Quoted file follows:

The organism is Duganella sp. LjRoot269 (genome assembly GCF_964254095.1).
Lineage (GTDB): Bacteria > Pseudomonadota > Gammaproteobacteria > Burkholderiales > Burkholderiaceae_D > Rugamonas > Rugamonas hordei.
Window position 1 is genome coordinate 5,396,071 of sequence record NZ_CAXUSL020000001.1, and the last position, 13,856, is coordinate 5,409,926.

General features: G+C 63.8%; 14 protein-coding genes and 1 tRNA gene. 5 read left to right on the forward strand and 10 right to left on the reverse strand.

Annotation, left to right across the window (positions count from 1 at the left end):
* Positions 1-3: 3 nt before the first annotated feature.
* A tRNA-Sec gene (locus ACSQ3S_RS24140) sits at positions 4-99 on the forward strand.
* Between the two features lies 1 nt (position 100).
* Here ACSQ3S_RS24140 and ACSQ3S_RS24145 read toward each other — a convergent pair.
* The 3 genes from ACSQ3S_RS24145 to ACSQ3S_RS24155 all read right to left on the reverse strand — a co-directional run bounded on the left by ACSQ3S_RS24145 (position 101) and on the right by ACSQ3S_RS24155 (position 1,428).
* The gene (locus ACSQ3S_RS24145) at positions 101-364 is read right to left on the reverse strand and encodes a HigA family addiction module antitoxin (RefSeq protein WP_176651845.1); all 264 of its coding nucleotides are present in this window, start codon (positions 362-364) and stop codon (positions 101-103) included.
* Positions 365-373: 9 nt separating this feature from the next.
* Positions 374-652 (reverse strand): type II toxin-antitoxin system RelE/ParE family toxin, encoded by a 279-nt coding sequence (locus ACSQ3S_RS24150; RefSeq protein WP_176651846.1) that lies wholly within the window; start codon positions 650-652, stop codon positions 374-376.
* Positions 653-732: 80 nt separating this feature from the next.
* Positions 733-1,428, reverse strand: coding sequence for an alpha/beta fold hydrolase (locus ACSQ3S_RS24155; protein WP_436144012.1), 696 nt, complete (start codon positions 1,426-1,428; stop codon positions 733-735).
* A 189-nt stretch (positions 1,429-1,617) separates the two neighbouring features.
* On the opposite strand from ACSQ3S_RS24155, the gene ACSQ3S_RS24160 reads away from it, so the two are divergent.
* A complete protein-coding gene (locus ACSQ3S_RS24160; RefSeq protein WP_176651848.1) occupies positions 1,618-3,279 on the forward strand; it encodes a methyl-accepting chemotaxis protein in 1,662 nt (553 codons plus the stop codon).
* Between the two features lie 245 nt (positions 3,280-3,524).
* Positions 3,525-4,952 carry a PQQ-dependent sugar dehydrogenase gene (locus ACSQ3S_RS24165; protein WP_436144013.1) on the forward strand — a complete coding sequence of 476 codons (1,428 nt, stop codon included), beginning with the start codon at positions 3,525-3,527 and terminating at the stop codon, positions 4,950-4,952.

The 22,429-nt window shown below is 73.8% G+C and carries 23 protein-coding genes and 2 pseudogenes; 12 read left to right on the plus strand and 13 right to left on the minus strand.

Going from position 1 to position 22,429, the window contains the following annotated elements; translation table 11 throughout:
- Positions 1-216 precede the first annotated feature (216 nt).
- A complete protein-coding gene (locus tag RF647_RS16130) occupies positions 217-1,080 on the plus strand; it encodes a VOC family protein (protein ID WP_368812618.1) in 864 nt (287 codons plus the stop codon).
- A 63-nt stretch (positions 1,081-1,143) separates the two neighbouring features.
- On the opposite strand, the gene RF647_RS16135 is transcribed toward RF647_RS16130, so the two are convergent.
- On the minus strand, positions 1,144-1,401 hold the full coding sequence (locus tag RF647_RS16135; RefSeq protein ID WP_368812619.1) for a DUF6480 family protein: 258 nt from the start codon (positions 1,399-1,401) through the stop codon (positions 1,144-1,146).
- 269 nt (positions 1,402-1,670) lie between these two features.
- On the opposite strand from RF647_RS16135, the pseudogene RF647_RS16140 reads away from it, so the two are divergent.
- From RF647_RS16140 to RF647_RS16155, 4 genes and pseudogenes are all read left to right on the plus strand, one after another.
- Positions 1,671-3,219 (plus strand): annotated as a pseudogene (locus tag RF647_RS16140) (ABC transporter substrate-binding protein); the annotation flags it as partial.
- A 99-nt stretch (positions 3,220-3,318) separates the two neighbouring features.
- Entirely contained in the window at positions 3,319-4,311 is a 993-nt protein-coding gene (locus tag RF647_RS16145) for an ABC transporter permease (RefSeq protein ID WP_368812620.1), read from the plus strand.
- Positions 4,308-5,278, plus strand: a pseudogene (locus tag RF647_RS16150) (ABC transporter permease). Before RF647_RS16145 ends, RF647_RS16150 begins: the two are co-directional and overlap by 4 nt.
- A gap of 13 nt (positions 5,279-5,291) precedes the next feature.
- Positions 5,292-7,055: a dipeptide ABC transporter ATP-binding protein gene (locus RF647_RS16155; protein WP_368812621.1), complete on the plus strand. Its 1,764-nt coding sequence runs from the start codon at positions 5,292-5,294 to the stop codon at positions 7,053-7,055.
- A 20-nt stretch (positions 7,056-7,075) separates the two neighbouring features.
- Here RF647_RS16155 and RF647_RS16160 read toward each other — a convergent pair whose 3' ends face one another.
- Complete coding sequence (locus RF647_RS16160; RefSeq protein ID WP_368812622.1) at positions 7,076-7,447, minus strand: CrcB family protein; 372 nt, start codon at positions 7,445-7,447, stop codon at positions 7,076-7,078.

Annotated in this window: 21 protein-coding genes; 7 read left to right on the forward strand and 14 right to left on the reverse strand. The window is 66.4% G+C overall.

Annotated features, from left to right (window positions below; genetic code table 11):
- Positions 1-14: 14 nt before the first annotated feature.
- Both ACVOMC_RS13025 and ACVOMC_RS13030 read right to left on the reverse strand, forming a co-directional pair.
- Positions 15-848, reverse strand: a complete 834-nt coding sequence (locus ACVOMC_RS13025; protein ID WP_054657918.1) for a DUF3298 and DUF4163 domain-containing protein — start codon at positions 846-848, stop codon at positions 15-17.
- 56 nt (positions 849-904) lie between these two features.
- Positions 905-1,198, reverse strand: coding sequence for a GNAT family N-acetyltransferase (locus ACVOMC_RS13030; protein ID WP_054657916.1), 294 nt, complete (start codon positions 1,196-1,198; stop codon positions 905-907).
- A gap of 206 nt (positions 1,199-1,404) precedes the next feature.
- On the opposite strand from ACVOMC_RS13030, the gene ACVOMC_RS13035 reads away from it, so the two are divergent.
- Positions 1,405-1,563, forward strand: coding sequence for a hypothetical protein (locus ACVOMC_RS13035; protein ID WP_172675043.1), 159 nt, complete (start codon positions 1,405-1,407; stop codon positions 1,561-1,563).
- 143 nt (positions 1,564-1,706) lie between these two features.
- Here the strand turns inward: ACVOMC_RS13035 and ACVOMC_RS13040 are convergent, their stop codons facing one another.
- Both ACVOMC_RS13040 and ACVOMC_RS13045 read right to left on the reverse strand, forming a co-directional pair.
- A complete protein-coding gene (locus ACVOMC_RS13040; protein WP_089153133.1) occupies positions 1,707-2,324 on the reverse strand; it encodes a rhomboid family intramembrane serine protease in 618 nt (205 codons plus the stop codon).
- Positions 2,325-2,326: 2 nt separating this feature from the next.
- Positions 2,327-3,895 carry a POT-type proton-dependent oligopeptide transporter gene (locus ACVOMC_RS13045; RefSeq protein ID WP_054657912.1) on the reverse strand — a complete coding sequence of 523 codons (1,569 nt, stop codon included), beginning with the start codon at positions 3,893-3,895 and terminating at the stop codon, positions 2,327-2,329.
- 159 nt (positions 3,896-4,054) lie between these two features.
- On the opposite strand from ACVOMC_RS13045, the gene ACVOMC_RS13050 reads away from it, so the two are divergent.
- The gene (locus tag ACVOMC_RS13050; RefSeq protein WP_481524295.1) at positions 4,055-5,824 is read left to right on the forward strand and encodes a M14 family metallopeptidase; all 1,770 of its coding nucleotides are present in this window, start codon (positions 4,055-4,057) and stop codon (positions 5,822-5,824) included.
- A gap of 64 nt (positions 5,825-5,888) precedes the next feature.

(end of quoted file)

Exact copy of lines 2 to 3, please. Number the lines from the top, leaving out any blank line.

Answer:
Lineage (GTDB): Bacteria > Pseudomonadota > Gammaproteobacteria > Burkholderiales > Burkholderiaceae_D > Rugamonas > Rugamonas hordei.
Window position 1 is genome coordinate 5,396,071 of sequence record NZ_CAXUSL020000001.1, and the last position, 13,856, is coordinate 5,409,926.